I've always thought that the best travel advice applies to every trip you take. A recent column of several money-saving tips touched off a flood of recommendations from readers. Here are some of them:
* Be nice to the travel personnel you encounter. Compliments pay off, a reader from upstate New York writes: "I have received free drinks, free rides, airline coupons, room and seat upgrades, tour extensions and other assorted gifts in response to my appreciative remarks."
* Many universities all over the world rent out their student residence rooms during summer vacation periods, charging modest sums, a couple from New Hampshire writes.
* Some of the best lunch and dinner buys in America and the cheapest gasoline prices are at casinos on Indian reservations, writes a frequent traveler from Colorado. He has paid as little as $4.95 for a lunch buffet and $9.95 for dinner, and as much as 20 cents less per gallon for gas.
* Roasted chicken purchased at a supermarket or deli makes a delicious and reasonable meal on the road when combined with a salad and bread, writes a cost-conscious Californian.
* Were you aware that hospital cafeterias, which are open to the public, charge half the price of the average hotel restaurant? That tip from a Nebraska reader.
* Avoid the transaction charges of ATMs on cruise ships by going to the ship's casino and requesting that $50 or $100 in cash be issued and charged to your cabin, advises a passenger from Pennsylvania.
* A Canadian traveler suggests using Internet auction sites, such as eBay or Skyauction.com, for your travel needs. On eBay, she says, one can sometimes obtain a luxurious timeshare that will cost less than renting a hotel room.
* Don't waste money buying street maps in a strange city, says a thrifty tourist from Washington state. Simply use the street maps that appear at the front of most Yellow Pages directories found in your hotel room. (Either take notes on paper or copy the map.)
* When checking into a motel room, writes the same individual, go straight to the telephone book for the money-saving coupons that many of them carry.
* From a frequent visitor to resort hotels: If you love lazing on a beach, go to a local Wal-Mart or surf shop and buy a reasonably priced sand chair immediately on arrival at your beach resort. Sometimes renting chairs can cost up to $100 for the week. Buying the chairs has never cost her more than $25.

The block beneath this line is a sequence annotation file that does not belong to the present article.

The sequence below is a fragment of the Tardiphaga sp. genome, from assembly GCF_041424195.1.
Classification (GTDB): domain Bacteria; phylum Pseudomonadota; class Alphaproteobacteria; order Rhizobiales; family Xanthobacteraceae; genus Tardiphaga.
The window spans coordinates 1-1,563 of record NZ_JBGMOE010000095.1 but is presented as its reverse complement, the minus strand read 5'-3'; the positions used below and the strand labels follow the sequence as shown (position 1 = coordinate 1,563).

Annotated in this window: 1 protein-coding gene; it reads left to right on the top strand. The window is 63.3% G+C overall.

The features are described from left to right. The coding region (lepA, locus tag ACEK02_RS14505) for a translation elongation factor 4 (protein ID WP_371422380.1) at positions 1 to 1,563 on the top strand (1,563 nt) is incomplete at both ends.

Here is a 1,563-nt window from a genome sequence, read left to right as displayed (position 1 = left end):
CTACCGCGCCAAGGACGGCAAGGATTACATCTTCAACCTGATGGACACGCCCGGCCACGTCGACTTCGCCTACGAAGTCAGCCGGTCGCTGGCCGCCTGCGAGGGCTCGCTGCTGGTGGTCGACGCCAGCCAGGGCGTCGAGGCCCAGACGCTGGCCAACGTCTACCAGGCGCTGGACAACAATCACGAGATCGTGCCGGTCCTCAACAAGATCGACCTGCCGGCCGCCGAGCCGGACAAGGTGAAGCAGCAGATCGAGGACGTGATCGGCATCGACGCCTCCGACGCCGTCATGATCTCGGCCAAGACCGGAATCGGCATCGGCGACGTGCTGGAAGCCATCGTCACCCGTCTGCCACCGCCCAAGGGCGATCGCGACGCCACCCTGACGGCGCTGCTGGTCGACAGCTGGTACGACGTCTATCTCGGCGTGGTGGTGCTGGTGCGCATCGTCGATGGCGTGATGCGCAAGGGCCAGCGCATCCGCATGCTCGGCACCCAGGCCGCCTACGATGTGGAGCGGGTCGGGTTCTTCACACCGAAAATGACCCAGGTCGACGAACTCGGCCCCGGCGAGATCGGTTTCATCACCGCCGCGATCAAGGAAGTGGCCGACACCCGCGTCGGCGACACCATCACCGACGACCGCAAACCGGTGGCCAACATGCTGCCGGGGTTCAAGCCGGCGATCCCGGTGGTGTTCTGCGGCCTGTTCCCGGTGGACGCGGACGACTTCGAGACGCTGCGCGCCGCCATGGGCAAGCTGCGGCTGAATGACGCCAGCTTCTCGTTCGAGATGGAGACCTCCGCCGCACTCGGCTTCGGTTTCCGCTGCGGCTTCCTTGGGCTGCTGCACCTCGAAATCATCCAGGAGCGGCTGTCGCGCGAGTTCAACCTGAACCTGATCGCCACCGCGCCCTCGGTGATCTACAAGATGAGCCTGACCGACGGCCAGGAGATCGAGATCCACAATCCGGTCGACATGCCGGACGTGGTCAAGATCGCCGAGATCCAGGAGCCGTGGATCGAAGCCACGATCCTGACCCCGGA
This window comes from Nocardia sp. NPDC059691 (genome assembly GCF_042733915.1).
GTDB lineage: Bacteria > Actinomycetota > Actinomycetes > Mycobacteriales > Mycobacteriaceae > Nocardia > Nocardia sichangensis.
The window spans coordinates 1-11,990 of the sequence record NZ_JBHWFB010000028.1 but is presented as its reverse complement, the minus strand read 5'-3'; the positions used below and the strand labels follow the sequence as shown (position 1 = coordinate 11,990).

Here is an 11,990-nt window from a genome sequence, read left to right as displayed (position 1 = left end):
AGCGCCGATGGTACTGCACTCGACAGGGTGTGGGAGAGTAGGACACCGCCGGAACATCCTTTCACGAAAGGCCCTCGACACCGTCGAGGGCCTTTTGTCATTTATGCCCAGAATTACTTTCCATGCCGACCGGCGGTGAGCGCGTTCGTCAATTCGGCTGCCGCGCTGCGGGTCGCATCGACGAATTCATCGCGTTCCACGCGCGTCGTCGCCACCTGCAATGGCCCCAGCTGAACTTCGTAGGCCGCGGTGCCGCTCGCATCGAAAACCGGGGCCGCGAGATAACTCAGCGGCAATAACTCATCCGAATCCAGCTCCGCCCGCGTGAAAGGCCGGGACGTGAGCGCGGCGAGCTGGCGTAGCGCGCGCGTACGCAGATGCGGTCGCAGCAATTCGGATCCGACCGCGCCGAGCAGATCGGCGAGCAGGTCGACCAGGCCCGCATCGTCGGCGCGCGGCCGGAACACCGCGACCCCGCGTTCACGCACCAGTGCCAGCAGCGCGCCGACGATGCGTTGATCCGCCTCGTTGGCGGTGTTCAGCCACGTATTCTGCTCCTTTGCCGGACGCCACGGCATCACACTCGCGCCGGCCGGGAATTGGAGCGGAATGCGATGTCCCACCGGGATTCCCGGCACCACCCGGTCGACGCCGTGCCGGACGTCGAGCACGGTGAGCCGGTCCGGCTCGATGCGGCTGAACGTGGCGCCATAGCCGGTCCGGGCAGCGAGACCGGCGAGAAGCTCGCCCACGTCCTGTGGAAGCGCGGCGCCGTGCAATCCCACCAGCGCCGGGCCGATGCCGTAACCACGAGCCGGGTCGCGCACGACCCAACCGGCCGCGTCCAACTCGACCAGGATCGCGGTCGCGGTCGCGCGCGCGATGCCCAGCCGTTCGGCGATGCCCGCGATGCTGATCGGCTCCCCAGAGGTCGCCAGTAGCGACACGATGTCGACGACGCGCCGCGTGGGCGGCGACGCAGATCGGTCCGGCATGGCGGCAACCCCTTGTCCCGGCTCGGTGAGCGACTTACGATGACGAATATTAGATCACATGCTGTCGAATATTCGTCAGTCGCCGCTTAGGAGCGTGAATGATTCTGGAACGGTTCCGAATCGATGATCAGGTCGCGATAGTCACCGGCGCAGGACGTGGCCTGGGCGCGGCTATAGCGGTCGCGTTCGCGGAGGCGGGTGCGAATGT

* Single travelers should check out the Web site called O Solo Mio (www.osolomio.com), writes a young woman from New Jersey. It clearly states that it is not a dating service.
* On a long-distance trip in Europe, writes a backpacker, consider taking an overnight train on which you book, inexpensively, a second-class "couchette" (padded sleeping ledge). You'll save the cost of a hotel room for that night and enjoy a good night's sleep too.
* When purchasing locks for your luggage, says a Palm Springs resident, shop in a hardware store rather than a travel store; you will pay half the price and may get better quality.
* From a reader in Massachusetts: When booking a hotel room in any large U.S. city, always compare the rate with the prices at hotel consolidator Quikbook.com. He has found Quikbook's rates cheaper.
* On long road trips, says a reader from Ohio, one should take insulated or Styrofoam cups, tea bags and coffee. When you fill the gas tank, visit the station's store and, using your own cups, help yourself to the hot water or ice from the beverage dispensers.
* Travelers willing to have continental breakfast in their hotel room, says a reader from Hong Kong, should remember that many hotels provide complimentary tea- and coffee-making facilities. The night before, look for a deli or bakery near the hotel and pick your favorite rolls, bread or pastries to have with that free beverage.
* "What were we thinking?" a couple from New Mexico used to wonder after returning from a trip, suitcases stuffed with T-shirts and other impulse purchases. "Now we save money (and feelings of guilt) by not purchasing souvenirs," they say. "Instead we pick up business cards, brochures and order forms for leisurely, thoughtful viewing after our return. If we still want that redwood toilet seat a couple of weeks after the trip is over, then we call to place the order."
* Whether you are traveling in the U.S. or abroad, writes a couple from California, the least expensive way to make long-distance phone calls is by prepaid phone card. Frequently, cards can be obtained on sale from Walgreen's, Rite Aid or a Sam's Club at low per-unit charges.
* The Web site of the Armed Forces Vacation Club (www.afvclub.com) enables active or retired military personnel to rent unused timeshare condos for $234 per week per unit, writes a retired major. These are mainly available in off-season periods but in popular locations.